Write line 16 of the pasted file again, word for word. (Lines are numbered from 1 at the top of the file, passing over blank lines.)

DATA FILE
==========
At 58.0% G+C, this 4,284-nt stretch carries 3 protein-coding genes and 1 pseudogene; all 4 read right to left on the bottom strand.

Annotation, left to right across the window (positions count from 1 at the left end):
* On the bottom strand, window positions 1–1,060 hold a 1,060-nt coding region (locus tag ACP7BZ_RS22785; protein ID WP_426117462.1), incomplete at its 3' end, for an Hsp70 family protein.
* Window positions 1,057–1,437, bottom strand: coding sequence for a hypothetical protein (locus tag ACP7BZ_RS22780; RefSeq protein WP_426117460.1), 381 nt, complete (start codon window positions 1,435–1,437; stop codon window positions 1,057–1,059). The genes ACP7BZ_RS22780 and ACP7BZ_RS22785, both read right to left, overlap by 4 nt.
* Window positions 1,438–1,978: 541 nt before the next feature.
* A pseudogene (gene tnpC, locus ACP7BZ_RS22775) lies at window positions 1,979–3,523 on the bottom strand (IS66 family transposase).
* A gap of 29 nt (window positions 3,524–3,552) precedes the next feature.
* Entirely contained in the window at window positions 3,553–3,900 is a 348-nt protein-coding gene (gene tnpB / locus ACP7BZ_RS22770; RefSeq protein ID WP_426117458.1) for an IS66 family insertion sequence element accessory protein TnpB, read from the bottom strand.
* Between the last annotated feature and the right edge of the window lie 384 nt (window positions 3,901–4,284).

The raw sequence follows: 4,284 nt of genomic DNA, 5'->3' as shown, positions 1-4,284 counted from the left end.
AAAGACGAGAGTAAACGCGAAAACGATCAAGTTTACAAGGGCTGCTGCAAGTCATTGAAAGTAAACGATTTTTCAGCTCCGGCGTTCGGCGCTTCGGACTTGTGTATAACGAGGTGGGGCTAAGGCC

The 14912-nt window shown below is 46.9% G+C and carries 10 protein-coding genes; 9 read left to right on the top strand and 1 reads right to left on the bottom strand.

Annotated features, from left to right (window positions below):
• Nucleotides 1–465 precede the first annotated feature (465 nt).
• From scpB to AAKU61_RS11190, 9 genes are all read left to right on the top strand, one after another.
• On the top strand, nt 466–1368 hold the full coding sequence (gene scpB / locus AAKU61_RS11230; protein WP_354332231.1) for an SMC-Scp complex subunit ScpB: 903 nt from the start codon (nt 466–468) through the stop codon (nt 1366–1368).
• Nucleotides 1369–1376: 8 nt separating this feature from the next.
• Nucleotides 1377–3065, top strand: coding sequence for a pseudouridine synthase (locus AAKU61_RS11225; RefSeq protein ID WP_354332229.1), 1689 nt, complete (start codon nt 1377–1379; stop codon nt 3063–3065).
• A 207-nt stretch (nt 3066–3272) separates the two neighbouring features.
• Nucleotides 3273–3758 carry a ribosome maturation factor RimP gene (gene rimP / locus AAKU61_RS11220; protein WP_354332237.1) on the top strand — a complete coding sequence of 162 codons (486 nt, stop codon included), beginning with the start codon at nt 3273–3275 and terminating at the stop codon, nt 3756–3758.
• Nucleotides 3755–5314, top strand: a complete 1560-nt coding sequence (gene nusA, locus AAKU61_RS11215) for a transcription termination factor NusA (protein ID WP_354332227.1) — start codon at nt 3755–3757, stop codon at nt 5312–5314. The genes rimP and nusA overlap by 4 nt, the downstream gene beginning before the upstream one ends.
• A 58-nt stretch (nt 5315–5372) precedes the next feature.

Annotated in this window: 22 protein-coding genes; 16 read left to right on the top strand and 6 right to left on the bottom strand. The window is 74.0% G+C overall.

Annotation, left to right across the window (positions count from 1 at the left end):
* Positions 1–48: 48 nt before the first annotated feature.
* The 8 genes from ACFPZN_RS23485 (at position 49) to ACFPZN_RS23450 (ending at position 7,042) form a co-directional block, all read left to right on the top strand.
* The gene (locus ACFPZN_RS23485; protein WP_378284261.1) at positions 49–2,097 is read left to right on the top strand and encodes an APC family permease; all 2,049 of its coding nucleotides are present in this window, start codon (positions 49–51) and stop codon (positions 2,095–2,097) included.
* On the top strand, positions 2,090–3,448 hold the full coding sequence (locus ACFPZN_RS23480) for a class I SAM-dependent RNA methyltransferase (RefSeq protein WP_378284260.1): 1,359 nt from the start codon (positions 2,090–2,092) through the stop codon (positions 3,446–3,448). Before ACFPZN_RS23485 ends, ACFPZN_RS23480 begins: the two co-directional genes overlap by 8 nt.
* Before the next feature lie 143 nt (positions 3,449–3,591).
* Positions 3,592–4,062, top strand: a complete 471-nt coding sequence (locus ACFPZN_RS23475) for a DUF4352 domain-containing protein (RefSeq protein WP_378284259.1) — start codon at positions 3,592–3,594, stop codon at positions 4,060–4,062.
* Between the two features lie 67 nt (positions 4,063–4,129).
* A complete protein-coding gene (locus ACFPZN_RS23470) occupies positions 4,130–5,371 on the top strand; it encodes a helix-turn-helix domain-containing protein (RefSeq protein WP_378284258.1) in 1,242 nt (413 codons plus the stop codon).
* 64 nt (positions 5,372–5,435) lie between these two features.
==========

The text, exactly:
• On the top strand, nt 466–1368 hold the full coding sequence (gene scpB / locus AAKU61_RS11230; protein WP_354332231.1) for an SMC-Scp complex subunit ScpB: 903 nt from the start codon (nt 466–468) through the stop codon (nt 1366–1368).